Ruede Hagelstein has featured music on Watergate Records, Bedrock, Souvenir Music and Kling Klong along with many others, and included is a premiere of his latest release forthcoming on Do Not Sit On The Furniture Recordings.
Ruede Hagelstein’s commitment to his craft and passion for the scene is certainly heard in his music. A Berlin native, he has explored various avenues of the industry throughout his career. From his beginnings playing at Tresor towards the end of the nineties, to holding down a decade long (and counting) residency at Watergate, and even becoming the editor of multiple music magazines, these collective experiences in the world of dance music add up to a significant level of knowledge and insight; something which is reflected by his subtle yet effective approach to production. His latest release, a three-track EP for the Do Not Sit On The Furniture label, is no exception, and as well as premiering the opening track Derunt, we decided to speak to the man himself.
Hey Ruede, how has your year been?
I am working a lot and I love it. My studio grows, my labels DUAT and DUAT FOLKLORE are growing properly. We did super cool parties and I played cool parties, even if I am reducing my tour schedule to focus on studio work. I just turned 40 and I think I should spend more time at home and in my studio, so I am growing my studio business, mixing, ghost writing and composing. And especially this is working amazingly for me at the moment.
When, how and where did you first get into electronic music?
Well, I heard it on the radio. Berlin has a long tradition of cool radio stations. But especially BFBS London (British Forces Broadcasting Station) brought it to me, when I was around 10 years old.
You initially dreamed of being a rock star – have any of your early influences carried into your career as a DJ?
When I was a kid I was dreaming to become a rock star, astronaut, actor or just Robin Hood. The DJ thing came up with the early 90s Techno culture in Berlin, Loveparade, the techno djs from the radio. Steve Mason, Marusha, ED2000 and even Paul van Dyk. When I saw a DJ playing live it became my greatest wish to do the same, when I was 14 years old.
Tell us about this release – how did you link up with the Do Not Sit crew?
Behrouz was one of the first guys who booked me in the US via my agency Listed to his club Do Not Sit On The Furniture. When I was staying in Miami we met personally on an afternoon and talked about becoming family. So we did and I am happy to contribute some of my tracks to his label.
What were your intentions behind this release? Any particular influences that helped shape its sound?
First of all I tried to make some layouts, which could fit to the label. When I am composing music I am rarely influenced by any other music, at least not being aware of being influenced. I wrote “Dort” for my girlfriend, it’s about a special time in her life. “Gestern” is looking back to my own life. Very personal and intimate tracks.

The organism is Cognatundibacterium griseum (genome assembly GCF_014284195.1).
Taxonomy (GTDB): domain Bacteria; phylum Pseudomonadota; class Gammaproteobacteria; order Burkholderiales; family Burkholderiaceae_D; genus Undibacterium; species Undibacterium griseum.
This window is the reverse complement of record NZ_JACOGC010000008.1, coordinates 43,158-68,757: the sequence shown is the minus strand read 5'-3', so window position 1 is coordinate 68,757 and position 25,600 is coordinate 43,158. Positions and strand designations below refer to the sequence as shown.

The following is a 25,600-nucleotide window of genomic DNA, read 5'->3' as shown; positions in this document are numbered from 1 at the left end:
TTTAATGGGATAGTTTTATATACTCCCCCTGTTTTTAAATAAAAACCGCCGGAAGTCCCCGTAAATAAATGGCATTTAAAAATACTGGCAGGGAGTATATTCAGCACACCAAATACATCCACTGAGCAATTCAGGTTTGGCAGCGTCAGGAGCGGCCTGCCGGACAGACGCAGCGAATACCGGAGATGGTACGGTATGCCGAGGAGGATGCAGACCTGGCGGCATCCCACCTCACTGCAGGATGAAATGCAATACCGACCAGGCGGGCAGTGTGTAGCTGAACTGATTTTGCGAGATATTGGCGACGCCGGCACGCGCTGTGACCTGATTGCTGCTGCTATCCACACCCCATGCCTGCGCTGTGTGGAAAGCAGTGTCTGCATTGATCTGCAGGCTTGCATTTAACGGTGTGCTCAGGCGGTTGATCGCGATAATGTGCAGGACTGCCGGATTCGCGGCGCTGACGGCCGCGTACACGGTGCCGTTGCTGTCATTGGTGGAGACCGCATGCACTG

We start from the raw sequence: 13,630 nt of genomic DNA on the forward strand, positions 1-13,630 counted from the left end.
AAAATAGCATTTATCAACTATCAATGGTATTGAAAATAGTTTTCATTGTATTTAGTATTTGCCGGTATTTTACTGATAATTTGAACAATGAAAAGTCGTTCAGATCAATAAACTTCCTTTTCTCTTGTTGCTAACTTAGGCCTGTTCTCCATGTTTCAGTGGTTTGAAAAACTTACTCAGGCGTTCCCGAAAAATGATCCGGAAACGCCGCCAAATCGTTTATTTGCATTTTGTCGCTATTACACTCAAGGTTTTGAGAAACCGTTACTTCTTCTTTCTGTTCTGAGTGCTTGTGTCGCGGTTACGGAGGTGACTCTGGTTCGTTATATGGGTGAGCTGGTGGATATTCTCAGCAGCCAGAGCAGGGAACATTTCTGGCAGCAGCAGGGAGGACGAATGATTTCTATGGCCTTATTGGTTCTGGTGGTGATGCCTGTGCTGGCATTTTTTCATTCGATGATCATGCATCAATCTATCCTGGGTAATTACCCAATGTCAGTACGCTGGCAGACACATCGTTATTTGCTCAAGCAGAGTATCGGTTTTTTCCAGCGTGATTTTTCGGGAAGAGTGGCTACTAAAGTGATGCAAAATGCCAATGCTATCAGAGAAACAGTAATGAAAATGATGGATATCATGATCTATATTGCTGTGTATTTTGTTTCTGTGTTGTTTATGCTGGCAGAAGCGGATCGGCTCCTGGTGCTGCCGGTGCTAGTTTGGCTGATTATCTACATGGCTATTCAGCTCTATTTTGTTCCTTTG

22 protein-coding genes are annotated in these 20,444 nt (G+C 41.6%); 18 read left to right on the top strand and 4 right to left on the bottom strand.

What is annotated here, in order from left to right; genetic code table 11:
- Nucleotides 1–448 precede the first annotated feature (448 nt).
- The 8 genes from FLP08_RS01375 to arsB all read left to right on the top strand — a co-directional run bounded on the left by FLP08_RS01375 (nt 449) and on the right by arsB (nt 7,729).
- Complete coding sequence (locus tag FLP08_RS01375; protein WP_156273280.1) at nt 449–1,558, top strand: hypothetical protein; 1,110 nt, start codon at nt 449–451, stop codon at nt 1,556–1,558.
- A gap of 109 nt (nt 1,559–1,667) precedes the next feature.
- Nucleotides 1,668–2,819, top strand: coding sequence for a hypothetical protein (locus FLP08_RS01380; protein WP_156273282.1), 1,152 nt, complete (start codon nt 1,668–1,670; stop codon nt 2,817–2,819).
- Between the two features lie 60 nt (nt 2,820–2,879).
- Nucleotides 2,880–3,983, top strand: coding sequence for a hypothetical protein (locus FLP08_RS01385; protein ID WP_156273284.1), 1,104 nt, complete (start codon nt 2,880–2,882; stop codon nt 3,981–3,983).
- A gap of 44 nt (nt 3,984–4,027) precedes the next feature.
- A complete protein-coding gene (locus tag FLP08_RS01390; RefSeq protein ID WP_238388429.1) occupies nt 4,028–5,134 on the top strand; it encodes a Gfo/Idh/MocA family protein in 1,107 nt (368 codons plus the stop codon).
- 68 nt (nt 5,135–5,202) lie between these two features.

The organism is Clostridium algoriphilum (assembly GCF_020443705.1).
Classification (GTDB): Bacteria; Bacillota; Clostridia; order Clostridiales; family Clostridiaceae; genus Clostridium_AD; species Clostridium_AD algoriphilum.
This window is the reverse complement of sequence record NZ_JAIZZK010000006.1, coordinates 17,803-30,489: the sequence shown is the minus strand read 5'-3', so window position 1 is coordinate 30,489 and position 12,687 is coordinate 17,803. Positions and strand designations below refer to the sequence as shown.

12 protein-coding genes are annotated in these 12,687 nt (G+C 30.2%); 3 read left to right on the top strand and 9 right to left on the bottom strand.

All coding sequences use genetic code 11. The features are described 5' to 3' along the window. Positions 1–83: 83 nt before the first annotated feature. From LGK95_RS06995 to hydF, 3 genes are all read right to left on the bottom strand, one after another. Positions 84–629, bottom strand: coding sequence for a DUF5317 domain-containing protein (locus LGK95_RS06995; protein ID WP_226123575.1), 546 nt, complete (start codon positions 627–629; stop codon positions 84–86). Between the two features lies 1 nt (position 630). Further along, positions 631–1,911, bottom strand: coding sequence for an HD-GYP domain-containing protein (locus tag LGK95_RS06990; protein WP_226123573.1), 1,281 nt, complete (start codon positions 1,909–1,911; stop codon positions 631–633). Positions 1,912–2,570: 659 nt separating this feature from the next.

You are formally trained on guitar, right? Is that of use to you now? Do you ever use those skills?
Unfortunately I broke both my arms badly while snowboarding, so I couldn’t play more guitar and I became pretty slow. I try to use the guitar for layouts or special FX, but when I need a proper guitar I call a proper musician. The track “Drueben” is a good example for creative use of guitar with tons of FX.
You’ve been a resident at Watergate for over ten years now. How has your approach to your sets differed in that time, and what would you say has been the most important thing you’ve learnt from the residency?
It’s really interesting to hold a residency for more than 12 years, because you go through trends, hypes and you grow with a club. You develop with a group of people who become some kind of family. Your local fan base is changing a lot, local friends don’t go out anymore and new more international fans come in to see you. When I started playing at Watergate, Minimal Techno had been a state of art in Berlin, those kind of parties went until afternoon. Tourists were a minority and I played mostly vinyl for people I knew personally. I never played strictly Minimal and I think it became my style to mix various styles, same with my productions. After all those years I became more and more a resident DJ who is embedding the headliner and knows when to show off my own skills and styles, I think that’s what I learned and still learning.
What gear do you use? Hardware or software? Any favourite bit of kit?
For DJing: CDJs, Rekordbox and any kind of analog mixer. In the studio I am into analog synths.
Do you still write about music? What do you make of the state of music journalism right now?
It became weird to write about music being an artist at the same time, and anyway you can’t make a living out of it. So music journalism in germany is a sad story, it became pretty commercial and the underground has no strong voices here anymore.
What else have you got coming up/are you looking forward to?
I am working on an Album, just shaping the new sound of Ruede Hagelstein, inspired by my first EP ever on Freundinnen Records 2003 (The New Fresh EP).
You can pick up a copy of Ruede Hagelstein’s new release on Do Not Sit On The Furniture Recordings from HERE